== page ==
& Bingley has finally been put out of its misery. After months of
cliff-hanging the government has been forced to nationalise the bank.
many respects the ‘rescue’ plan is a clone of the $700bn Paulson plan being
pushed through in the USA. The basic idea is that the good stuff is sold off to
the private sector while the taxpayer is lumbered with the bad debts, the
toxins. Socialism for the rich and the rigours of free enterprise for the rest
from being a dramatic incident in what is clearly an avalanche of disaster
sweeping through world capitalism, B & B is a case study in the stupidity
and recklessness of modern financial management. Never mind. They can walk away
from the wreckage and leave us with the bill. At least that’s how they’d like
it to happen. And New Labour is always happy to oblige them.
As we pointed out in an earlier article, (Bradford and Bingley collapse brings UK recession closer)
“B & B is the market leader in ‘buy to let’ mortgages. One of the features
of the housing bubble which has now burst is that people were buying houses,
not only to live in, but also to lease to other people. This of course tended
to push house prices even higher. ‘Buy to let’ was based on the assumption that
house prices would just keep on rising. In that case not only had the buyer
acquired an ever-appreciating asset, but they could also make enough money by
letting it out to pay the mortgage. Free money!
“When the housing bubble burst, the whole logic of ‘buy to
let’ went into reverse. Not only is the house price going to fall after the
deal has been struck, so the buyer is in effect stuck in negative equity, but
tenants are expecting to pay less rent, since they know house prices are headed
south. The ‘buy to let’ market, worth £120bn last year is now effectively dead
in the water. And of course all those people jumping ship from the housing
market will make the house price collapse that much worse.”
The other B & B specialism was self-certificated
mortgages. In other words you just strolled in to a Bradley & Bingley
branch and declared yourself to be of sound means and walked out with a
mortgage. They conducted no checks!
Clearly, even in terms of the tearaway twenty-first century
financiers, B & B was operating on the dodgy end of the banking market.
When the crisis burst and the house price bubble collapsed last year, their
number was up. Their death agony has been prolonged. Their shares were on the
slide. They declared a loss of £8m for the first four months of 2008, compared
with £108m profits they made in the same period last year. They needed a
So they went for a £400m rights issue. As we explained at
the time, “This means that shareholders are expected to reach in their pockets
and stump up for extra shares. Now ‘investors’ don’t really buy shares so they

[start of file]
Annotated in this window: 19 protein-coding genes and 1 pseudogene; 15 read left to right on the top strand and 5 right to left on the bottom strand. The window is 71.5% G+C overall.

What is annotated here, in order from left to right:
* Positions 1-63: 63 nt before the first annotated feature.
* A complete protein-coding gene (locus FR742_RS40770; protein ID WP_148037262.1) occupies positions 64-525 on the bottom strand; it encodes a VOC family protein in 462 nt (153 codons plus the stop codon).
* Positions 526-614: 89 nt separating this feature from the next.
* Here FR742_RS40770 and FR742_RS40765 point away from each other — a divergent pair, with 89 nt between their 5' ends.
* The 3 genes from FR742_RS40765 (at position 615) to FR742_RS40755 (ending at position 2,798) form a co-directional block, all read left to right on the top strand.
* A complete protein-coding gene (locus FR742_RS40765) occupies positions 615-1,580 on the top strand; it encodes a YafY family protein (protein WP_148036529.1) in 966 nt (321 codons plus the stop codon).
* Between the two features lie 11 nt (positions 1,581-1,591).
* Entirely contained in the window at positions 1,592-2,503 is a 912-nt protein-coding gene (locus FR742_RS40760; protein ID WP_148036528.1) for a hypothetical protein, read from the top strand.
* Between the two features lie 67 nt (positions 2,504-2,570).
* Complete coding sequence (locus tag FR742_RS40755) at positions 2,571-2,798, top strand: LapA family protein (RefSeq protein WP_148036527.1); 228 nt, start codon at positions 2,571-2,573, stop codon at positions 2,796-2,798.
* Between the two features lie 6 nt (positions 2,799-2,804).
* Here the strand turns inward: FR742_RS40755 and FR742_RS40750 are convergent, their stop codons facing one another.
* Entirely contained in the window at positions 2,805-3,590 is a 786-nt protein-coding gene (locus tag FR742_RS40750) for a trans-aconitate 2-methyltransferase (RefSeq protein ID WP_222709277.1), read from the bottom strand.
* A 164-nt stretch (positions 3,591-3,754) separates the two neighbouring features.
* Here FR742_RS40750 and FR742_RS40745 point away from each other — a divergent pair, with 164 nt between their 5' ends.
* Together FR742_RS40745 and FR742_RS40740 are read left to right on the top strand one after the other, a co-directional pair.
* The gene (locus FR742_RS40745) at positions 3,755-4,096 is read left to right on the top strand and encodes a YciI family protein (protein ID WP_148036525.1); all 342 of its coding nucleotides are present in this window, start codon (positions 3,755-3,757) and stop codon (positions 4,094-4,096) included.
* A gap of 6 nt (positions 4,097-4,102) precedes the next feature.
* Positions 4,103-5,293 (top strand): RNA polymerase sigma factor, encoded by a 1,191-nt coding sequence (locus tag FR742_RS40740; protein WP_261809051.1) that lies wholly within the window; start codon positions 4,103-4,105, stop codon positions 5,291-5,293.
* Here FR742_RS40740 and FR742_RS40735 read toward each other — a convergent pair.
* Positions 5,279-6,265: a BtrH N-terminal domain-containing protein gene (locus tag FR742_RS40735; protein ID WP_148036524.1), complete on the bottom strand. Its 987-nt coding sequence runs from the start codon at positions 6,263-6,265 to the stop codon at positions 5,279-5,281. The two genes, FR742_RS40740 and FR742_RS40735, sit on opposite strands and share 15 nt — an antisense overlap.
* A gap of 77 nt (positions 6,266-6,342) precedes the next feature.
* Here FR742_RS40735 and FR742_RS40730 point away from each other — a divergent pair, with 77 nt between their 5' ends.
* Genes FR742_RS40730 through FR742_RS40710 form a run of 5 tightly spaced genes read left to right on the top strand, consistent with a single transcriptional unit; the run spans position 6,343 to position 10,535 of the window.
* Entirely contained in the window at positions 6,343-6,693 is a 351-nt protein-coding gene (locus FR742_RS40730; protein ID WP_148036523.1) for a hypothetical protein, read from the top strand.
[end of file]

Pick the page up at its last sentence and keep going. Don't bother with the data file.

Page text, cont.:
can have further demands put upon their wallets. They expect to sit at home and
watch the dividends roll in and the shares going up. So a rights issue will
always hit existing share prices.”
In the existing atmosphere of near-panic, Bradford’s
existing shares plummeted. They finally got their £400m but only because
Treasury officials, desperate to avoid another banking collapse after Northern
Rock, went round twisting other bank’s arms behind their backs to cough up the
It didn’t work. £400m couldn’t save Bradford & Bingley.
We have to ask – will $700bn save the US banking system? Not necessarily. Not
if confidence continues to evaporate – as it rightly will. Not if house prices
continue to fall – which they certainly will. Not if the financial crisis
continues to impact on the real economy and on unemployment – which it definitely
The shares kept on falling. As Heather Connon pointed out,
it was a bargain waiting to be picked up. But in a crisis, nobody is thinking
about the rosy prospects in the distant future. They’re too busy panicking in
the here and now. “The buyers should be queuing up: Bradford & Bingley’s
value has plunged to less than £300m, a sixth of its value at the start of the
year and just a tenth of what it was worth this time two years ago…Yet last
year, Bradford & Bingley made more than £350m profit before tax – more,
that is, than its market value last week – and it has £40bn of mortgage loans
and £20bn of savings balances. Even allowing for the Armageddon that seems to
be breaking out in the housing market, that must surely be worth something?”
(Observer 13.07.08) The answer was ‘no’.
the vultures just wanted to make sure Bradford was dead before they swooped.
Last Friday shares were worth just 20p, despite a capital injection of £400m.
Spanish monster bank Santander will do well out of the death. They sweep up
£20bn in healthy deposit accounts and 200 high street branches. It’s a fire sale!
get £41bn in dodgy mortgages. We get the debts, the dross, the dregs. New
Labour hasn’t changed its spots. It’s not a matter of ideology. As Ben
Bernanke, boss of the Fed says, “There are no atheists in foxholes and no ideologues
in financial crises.” Whether it’s not intervening (as it did before) or
intervening (as it has over the weekend) the government is acting in the
interests of the bankers and the capitalist class, not the people who voted for
not over yet. There’s no time for a sigh of relief. The day nationalisation was
announced, the markets showed their displeasure with the $700bn bail-out by
continuing their slide. They want more money thrown at them! And Belgian bank
Fortis looks like the next one to go under.
the same old story – ‘socialism’ for the rich. We’re sick of paying for their
mistakes. The labour movement must commit itself to campaign to nationalise all
the banks, not just the loss makers, as part of the socialist transformation of